A recombinant protein fragment corresponding to amino acids 1-55 of mouse Bid.
Full-length Bid is known to undergo cleavage/truncation (reviewed in Yin, 2006). Bid was initially found to be cleaved and activated by caspase-8 following death receptor activation. The term "Bid" was first used to described the caspase-8 cleaved/truncated C-terminal Bid. Bid can be also cleaved by other proteases such as Granzyme B, calpains and cathepsin. The C-terminal portion is considered to be the active Bid moiety. This active form can translocate from the cytosol to the mitochondria. Therefore, the appearance of Bid in the mitochondria is considered to be an indication of active Bid. However, it should also be noted that Bid has been shown to translocate to the mitochondria without cleavage in some model systems. The proteolytic cleavage of Bid usually occurs in the unstructured loop region between the alpha 2 and alpha 3 helices, which is between amino acids (aa) 41 and 79 of Bid. For example, the caspase-8/3 cleavage site is at 60 (human) and 59 (mouse). It should be noted that after cleavage, the smaller N-terminal portion of Bid is not necessarily separated from the larger C-terminal portion. The exact size of the C-terminal cleavage products depends on the Bid cleavage sites; generally 11-15 kD C-truncated cleavage forms are generated. Shorter C-terminal Bid cleavage products may result from protease cleavage that involves both caspases and other proteases. Full length Bid is quite stable, but cleaved/truncated forms may have a short half-life (less than 1.5 h) and degrade rapidly. Therefore, a time course may be useful when detecting Bid cleavage fragments.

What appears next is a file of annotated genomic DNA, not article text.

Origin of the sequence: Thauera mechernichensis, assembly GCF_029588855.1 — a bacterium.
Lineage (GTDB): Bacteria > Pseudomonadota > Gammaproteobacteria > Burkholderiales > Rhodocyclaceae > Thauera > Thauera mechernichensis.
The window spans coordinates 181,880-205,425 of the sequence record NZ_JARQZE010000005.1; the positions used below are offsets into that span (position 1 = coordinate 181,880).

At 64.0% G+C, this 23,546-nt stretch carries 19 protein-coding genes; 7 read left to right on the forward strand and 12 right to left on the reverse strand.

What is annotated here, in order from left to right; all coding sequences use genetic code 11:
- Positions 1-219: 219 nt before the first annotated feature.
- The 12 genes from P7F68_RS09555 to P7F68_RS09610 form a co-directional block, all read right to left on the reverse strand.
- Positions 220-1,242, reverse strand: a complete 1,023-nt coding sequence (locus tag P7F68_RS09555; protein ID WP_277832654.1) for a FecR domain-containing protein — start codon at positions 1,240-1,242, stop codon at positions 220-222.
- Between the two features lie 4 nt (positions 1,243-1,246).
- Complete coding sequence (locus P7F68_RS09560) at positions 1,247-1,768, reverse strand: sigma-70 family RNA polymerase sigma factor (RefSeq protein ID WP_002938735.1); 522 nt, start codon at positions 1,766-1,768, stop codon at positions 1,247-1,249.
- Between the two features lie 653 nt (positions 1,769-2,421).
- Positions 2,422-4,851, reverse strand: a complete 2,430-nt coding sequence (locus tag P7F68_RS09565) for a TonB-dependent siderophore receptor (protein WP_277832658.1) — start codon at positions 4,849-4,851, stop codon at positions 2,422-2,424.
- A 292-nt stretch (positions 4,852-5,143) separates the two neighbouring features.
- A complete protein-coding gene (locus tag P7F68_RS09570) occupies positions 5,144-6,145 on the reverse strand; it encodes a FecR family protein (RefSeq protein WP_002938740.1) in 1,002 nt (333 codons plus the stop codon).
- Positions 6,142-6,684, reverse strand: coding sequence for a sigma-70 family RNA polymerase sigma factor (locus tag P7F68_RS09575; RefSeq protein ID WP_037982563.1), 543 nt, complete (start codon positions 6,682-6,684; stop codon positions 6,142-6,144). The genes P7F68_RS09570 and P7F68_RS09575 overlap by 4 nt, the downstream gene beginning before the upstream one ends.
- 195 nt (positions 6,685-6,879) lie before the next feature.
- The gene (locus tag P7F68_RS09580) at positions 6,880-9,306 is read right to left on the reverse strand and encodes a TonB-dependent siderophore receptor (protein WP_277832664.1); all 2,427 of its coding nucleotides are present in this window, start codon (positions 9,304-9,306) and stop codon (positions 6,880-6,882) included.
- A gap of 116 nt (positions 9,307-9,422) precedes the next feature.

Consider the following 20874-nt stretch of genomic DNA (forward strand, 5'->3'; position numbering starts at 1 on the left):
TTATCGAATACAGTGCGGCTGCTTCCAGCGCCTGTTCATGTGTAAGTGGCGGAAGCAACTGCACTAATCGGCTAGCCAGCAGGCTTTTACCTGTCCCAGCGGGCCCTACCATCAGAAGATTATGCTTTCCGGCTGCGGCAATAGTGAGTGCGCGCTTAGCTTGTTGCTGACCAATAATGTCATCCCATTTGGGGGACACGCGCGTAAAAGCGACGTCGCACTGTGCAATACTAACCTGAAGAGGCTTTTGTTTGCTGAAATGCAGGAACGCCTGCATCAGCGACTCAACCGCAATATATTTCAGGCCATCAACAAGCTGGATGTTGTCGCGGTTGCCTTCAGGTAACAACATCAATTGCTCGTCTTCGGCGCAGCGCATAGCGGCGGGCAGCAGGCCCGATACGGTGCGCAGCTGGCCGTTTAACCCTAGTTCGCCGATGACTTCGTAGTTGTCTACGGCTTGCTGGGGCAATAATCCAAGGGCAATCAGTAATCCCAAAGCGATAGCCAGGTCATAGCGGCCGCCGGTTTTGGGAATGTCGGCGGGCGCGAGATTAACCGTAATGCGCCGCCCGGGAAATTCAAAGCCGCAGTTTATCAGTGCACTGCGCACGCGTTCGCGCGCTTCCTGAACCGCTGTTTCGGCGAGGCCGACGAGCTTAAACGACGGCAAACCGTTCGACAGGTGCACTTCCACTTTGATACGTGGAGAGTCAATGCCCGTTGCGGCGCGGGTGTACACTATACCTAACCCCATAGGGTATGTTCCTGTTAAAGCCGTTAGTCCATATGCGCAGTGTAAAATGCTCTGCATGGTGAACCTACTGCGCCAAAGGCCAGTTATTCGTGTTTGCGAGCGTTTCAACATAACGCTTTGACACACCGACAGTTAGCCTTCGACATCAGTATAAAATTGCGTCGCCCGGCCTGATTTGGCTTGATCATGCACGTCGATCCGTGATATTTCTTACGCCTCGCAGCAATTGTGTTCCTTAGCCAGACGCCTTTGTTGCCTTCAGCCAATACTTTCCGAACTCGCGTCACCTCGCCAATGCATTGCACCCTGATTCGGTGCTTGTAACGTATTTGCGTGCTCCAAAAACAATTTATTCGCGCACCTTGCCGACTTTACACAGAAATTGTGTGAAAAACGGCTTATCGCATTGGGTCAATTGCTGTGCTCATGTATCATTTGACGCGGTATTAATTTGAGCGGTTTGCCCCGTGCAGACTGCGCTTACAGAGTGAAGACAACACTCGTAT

Antiserum, 0.05% sodium azide
Store at -20°C. Aliquot to avoid freeze/thaw cycles.
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